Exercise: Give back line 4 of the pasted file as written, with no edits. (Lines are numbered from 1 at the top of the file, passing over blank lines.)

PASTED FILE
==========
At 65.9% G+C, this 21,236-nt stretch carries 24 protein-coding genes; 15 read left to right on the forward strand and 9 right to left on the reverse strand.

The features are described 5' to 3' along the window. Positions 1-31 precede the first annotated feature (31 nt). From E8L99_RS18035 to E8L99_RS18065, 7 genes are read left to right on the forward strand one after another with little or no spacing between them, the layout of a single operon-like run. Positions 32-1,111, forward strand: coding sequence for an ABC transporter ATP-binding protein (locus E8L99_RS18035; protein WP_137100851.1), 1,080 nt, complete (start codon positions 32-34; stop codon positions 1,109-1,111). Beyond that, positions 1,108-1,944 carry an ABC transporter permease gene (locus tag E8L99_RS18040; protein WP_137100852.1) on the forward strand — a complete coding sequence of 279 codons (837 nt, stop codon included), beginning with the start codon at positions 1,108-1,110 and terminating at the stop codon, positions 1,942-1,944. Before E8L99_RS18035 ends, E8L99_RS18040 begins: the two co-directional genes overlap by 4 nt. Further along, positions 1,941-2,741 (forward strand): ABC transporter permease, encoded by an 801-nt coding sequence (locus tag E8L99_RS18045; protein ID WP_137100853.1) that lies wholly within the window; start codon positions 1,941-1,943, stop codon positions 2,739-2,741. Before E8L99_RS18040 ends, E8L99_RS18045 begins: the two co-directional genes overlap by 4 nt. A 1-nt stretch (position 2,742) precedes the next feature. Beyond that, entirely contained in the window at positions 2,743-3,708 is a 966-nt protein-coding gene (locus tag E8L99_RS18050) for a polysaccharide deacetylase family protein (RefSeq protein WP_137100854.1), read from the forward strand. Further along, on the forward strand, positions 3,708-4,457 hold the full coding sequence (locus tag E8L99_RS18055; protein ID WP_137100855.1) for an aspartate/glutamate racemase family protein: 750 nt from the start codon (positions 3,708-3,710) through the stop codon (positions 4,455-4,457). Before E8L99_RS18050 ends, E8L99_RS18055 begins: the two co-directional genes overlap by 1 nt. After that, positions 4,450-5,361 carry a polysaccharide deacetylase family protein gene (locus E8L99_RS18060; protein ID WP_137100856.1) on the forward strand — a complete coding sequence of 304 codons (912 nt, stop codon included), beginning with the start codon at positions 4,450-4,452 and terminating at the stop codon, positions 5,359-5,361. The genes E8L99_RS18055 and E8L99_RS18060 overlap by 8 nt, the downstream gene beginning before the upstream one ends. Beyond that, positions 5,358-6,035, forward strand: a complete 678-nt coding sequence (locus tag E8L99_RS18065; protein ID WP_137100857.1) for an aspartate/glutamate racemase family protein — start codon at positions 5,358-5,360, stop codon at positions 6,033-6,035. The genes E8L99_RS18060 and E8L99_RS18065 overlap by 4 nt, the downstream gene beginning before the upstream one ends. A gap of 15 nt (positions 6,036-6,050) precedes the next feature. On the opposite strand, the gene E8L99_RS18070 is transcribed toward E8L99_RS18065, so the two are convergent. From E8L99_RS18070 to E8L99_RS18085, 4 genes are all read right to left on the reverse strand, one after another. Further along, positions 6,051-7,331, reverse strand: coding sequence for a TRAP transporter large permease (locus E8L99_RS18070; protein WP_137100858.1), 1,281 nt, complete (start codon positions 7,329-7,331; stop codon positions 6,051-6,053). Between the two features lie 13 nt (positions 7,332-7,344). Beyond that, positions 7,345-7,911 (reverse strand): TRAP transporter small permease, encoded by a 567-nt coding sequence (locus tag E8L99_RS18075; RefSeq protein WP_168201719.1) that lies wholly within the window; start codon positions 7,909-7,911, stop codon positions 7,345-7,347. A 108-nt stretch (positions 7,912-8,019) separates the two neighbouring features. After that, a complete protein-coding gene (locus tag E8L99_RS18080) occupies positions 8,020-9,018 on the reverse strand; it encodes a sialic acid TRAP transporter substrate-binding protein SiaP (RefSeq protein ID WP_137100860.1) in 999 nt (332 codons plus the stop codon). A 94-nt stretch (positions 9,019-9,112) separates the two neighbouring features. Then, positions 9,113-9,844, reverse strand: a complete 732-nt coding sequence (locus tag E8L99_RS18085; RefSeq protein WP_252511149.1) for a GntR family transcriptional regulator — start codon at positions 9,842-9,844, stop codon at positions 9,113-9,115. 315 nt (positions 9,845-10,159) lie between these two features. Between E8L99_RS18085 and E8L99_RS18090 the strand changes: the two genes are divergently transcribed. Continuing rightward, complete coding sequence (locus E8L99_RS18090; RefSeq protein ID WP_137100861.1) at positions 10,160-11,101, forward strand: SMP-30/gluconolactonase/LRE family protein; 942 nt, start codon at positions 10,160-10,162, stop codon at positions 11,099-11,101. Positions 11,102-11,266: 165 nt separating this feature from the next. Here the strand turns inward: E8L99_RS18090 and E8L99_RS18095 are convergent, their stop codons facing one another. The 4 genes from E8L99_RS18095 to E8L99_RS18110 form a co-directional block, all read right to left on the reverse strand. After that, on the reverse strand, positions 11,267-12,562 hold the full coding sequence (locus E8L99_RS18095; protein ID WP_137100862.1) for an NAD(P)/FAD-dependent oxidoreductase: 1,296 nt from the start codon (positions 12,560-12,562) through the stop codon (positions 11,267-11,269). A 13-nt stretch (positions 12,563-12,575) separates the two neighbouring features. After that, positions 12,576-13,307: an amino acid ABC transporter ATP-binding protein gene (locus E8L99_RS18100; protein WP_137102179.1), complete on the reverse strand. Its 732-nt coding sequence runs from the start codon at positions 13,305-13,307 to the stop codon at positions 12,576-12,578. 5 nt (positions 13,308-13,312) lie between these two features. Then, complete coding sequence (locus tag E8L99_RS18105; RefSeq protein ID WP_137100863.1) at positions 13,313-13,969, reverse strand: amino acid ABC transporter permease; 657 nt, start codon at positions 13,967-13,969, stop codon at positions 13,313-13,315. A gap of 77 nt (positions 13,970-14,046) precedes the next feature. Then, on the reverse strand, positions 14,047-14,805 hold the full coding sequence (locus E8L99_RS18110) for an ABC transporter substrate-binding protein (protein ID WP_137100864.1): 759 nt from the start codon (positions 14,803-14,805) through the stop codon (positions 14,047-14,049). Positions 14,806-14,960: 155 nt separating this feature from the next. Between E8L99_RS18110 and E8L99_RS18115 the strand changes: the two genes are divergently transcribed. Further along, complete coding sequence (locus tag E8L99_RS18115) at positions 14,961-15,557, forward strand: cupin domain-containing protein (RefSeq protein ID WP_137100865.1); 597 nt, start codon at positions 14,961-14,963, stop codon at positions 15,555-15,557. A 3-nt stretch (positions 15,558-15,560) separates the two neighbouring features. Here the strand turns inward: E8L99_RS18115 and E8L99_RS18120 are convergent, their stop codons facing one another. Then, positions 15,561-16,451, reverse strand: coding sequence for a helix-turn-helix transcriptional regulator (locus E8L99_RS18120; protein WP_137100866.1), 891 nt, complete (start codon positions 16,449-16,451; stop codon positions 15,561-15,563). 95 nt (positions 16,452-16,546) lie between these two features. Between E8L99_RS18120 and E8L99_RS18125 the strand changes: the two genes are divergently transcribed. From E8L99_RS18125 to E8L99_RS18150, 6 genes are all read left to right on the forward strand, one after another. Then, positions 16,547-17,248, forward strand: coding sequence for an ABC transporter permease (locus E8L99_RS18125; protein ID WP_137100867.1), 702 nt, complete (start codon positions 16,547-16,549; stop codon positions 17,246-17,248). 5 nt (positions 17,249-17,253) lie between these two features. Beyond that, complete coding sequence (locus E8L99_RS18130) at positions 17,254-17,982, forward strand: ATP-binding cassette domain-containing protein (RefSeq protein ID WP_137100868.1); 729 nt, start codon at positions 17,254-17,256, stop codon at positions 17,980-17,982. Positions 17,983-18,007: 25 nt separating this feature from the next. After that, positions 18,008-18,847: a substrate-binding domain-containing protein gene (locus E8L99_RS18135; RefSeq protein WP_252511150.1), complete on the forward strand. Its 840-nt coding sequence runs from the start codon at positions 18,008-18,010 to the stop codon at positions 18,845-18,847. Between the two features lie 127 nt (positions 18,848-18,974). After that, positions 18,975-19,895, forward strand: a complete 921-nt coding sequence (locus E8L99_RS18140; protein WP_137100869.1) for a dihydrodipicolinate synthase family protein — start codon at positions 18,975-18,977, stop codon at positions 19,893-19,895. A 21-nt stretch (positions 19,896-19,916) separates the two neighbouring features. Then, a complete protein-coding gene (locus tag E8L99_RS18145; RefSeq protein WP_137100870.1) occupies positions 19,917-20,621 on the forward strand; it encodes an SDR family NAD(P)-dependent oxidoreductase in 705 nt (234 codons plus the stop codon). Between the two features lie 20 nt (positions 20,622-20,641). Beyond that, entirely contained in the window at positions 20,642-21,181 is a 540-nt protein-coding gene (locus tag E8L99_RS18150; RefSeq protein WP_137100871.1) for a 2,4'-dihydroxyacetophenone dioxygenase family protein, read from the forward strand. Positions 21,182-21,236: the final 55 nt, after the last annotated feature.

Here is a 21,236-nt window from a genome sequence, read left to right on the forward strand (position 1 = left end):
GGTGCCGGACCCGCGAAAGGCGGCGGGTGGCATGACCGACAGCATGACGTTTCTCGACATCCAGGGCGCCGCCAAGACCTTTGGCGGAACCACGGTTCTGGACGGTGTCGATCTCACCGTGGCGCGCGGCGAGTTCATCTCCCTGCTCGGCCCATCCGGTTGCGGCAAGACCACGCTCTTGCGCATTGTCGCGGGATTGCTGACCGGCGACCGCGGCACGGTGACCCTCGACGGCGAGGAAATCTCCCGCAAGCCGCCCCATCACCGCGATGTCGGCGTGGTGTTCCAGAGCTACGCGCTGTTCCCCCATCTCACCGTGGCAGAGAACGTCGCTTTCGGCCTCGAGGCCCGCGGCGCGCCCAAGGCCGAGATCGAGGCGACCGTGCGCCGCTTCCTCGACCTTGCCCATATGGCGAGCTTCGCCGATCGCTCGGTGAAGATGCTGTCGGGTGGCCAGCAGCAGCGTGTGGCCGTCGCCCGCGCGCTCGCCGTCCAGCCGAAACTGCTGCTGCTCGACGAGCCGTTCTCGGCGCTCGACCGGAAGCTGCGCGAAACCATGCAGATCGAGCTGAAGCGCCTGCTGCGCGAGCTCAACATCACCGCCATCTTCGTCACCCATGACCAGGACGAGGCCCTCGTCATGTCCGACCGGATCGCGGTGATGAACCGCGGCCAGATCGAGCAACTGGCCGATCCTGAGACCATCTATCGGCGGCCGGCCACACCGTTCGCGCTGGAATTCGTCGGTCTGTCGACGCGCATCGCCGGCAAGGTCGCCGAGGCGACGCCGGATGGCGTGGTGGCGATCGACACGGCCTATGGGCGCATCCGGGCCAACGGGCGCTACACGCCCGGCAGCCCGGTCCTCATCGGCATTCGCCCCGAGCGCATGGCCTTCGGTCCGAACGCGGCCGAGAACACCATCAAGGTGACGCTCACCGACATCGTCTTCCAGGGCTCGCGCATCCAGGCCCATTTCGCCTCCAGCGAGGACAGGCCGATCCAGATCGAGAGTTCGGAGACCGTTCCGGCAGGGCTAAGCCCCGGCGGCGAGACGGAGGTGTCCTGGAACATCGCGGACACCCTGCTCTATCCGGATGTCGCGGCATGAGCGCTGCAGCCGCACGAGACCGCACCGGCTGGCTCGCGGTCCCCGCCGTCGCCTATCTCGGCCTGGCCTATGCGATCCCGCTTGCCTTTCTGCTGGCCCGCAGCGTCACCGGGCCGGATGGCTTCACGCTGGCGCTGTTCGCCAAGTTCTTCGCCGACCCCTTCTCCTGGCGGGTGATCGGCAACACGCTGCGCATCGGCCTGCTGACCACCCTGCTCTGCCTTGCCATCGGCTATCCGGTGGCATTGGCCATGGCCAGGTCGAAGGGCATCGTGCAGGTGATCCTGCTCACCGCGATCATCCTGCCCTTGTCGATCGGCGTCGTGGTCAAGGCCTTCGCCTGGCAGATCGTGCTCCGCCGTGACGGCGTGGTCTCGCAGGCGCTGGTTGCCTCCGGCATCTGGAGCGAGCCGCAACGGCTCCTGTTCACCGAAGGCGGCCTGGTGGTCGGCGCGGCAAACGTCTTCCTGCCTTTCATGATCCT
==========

GGTGCCGGACCCGCGAAAGGCGGCGGGTGGCATGACCGACAGCATGACGTTTCTCGACATCCAGGGCGCCGCCAAGACCTTTGGCGGAACCACGGTTCTGGACGGTGTCGATCTCACCGTGGCGCGCGGCGAGTTCATCTCCCTGCTCGGCCCATCCGGTTGCGGCAAGACCACGCTCTTGCGCATTGTCGCGGGATTGCTGACCGGCGACCGCGGCACGGTGACCCTCGACGGCGAGGAAATCTCCCGCAAGCCGCCCCATCACCGCGATGTCGGCGTGGTGTTCCAGAGCTACGCGCTGTTCCCCCATCTCACCGTGGCAGAGAACGTCGCTTTCGGCCTCGAGGCCCGCGGCGCGCCCAAGGCCGAGATCGAGGCGACCGTGCGCCGCTTCCTCGACCTTGCCCATATGGCGAGCTTCGCCGATCGCTCGGTGAAGATGCTGTCGGGTGGCCAGCAGCAGCGTGTGGCCGTCGCCCGCGCGCTCGCCGTCCAGCCGAAACTGCTGCTGCTCGACGAGCCGTTCTCGGCGCTCGACCGGAAGCTGCGCGAAACCATGCAGATCGAGCTGAAGCGCCTGCTGCGCGAGCTCAACATCACCGCCATCTTCGTCACCCATGACCAGGACGAGGCCCTCGTCATGTCCGACCGGATCGCGGTGATGAACCGCGGCCAGATCGAGCAACTGGCCGATCCTGAGACCATCTATCGGCGGCCGGCCACACCGTTCGCGCTGGAATTCGTCGGTCTGTCGACGCGCATCGCCGGCAAGGTCGCCGAGGCGACGCCGGATGGCGTGGTGGCGATCGACACGGCCTATGGGCGCATCCGGGCCAACGGGCGCTACACGCCCGGCAGCCCGGTCCTCATCGGCATTCGCCCCGAGCGCATGGCCTTCGGTCCGAACGCGGCCGAGAACACCATCAAGGTGACGCTCACCGACATCGTCTTCCAGGGCTCGCGCATCCAGGCCCATTTCGCCTCCAGCGAGGACAGGCCGATCCAGATCGAGAGTTCGGAGACCGTTCCGGCAGGGCTAAGCCCCGGCGGCGAGACGGAGGTGTCCTGGAACATCGCGGACACCCTGCTCTATCCGGATGTCGCGGCATGAGCGCTGCAGCCGCACGAGACCGCACCGGCTGGCTCGCGGTCCCCGCCGTCGCCTATCTCGGCCTGGCCTATGCGATCCCGCTTGCCTTTCTGCTGGCCCGCAGCGTCACCGGGCCGGATGGCTTCACGCTGGCGCTGTTCGCCAAGTTCTTCGCCGACCCCTTCTCCTGGCGGGTGATCGGCAACACGCTGCGCATCGGCCTGCTGACCACCCTGCTCTGCCTTGCCATCGGCTATCCGGTGGCATTGGCCATGGCCAGGTCGAAGGGCATCGTGCAGGTGATCCTGCTCACCGCGATCATCCTGCCCTTGTCGATCGGCGTCGTGGTCAAGGCCTTCGCCTGGCAGATCGTGCTCCGCCGTGACGGCGTGGTCTCGCAGGCGCTGGTTGCCTCCGGCATCTGGAGCGAGCCGCAACGGCTCCTGTTCACCGAAGGCGGCCTGGTGGTCGGCGCGGCAAACGTCTTCCTGCCTTTCATGATCCT